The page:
Sometimes, there are certain effects of stress on physical activity and exercise. Feelings of hopelessness can act like weights around our ankles. It can feel hard getting out of bed on some days, forget going for a 6-mile run. There may even be nights where you can’t go to sleep just because anxiety has pumped up your heart-rate. We don’t talk about it enough, but there are quite a few effects of stress on physical activity. But we have to start somewhere. And if you know how physical activity can help you deal effectively with stress, it may be easier for you to take the required recovery measures.
The first step to recovery is to identify the sources of stress. Find the root of the problem, and you’ll be able to nip it. There can be many different sources of stress, including work tension, family fights, feelings of powerlessness in an unhealthy environment, worry for the safety of your loved ones, and many more.
If you’re able to figure out what are the major sources of stress in your life, you’ll be able to take affirmative action. Is it a physical source of stress that’s gotten to you? Or is it something psychological? Are you building castles in the air and worrying about things that may never actually happen? Or are there actual people in your life who are intentionally causing you to worry? If you can figure out what is the main source of stress in your life, you’ll be able to bring in some peace.
Identify the sources of stress in your life
Look closely at your habits, attitude, and excuses.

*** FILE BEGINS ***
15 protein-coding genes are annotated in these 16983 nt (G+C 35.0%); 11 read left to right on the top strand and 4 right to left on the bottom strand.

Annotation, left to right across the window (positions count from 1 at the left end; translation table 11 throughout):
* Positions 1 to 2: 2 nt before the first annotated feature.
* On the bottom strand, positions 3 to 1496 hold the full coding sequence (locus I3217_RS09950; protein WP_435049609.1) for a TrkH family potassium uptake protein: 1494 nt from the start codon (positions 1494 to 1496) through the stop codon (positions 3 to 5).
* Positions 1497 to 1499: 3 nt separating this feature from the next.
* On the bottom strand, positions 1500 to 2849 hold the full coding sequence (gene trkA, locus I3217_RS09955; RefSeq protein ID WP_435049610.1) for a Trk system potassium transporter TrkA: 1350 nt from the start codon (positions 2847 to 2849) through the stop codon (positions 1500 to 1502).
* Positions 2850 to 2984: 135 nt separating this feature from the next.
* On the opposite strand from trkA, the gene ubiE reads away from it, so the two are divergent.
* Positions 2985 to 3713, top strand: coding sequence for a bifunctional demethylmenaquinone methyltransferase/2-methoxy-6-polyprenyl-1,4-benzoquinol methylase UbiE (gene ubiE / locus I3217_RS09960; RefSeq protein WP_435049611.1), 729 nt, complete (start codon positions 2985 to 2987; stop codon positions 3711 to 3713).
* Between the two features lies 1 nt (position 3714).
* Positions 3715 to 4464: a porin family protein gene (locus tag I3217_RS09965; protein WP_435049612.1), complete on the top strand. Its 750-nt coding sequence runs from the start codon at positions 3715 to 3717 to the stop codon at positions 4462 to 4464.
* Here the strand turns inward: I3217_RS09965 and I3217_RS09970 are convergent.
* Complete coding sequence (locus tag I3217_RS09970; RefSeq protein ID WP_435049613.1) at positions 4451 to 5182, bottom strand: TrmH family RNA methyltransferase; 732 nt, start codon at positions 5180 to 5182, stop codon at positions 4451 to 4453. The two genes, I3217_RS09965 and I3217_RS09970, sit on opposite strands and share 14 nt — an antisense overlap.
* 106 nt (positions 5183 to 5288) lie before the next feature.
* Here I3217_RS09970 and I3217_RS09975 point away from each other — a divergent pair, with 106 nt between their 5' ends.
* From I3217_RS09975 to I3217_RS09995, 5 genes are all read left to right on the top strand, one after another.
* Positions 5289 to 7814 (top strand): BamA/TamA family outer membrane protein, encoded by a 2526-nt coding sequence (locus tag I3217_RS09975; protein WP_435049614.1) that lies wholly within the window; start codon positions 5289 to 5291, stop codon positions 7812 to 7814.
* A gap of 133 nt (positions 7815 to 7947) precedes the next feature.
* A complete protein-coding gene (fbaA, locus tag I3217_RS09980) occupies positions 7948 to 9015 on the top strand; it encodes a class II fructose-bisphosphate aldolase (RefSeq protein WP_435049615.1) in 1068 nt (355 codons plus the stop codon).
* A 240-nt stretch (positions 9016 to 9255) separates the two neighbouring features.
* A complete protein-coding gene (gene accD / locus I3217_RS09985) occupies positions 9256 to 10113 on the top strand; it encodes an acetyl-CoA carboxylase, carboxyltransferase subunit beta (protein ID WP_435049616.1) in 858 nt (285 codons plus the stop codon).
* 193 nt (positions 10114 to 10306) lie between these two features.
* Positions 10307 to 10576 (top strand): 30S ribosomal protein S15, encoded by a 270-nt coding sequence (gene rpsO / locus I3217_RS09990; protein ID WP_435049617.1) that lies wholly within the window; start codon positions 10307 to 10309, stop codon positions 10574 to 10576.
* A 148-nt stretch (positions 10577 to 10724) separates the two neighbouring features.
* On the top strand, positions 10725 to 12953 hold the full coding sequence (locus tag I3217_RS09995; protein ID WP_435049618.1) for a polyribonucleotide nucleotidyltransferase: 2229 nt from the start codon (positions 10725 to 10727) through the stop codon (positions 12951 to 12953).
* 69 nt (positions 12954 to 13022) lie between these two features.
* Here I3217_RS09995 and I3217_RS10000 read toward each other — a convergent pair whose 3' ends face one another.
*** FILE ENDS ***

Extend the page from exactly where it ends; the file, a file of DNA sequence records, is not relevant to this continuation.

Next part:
Sometimes, stress is related to the fear of aging or complications arising from illnesses. There can be a situation where someone close to you is suffering from illness, and it’s up to you to take care of them. In fact, a report by the American Psychological Association (APA) stated that more than half of caregivers feel overwhelmed by the amount of care their family members need.
Arguments between family members can lead to stress, as well, especially if they’re based on political, religious, or personal beliefs. When we cannot relate to people that we care for, we can feel emotionally distressed.
In such situations, it’s best to clearly communicate our fears and tensions with a loved one or a close friend. Having a shoulder to lean on can be therapeutic.
The death of a loved one is also a major trigger. So are abusive relationships. These are best handled by going for therapy and talking it out with a guidance counselor.
One of the biggest stressors includes financial worries. Job stress and work-life balance in the workplace can lead to feelings of failure or anxiety about the future. The impact of stress on work-life balance is such that it may lead you to push yourself to the limit. You might be motivated to earn more or fight feelings of worthlessness. But it’s important to maintain healthy job stress and work-life balance. If you don’t, stress will eventually affect both your personal life and work-life both. But you might be thinking, “How to balance the stress of work and life?” It’s actually a lot easier than you think. And it’s important as work-life balance and stress management go hand in hand.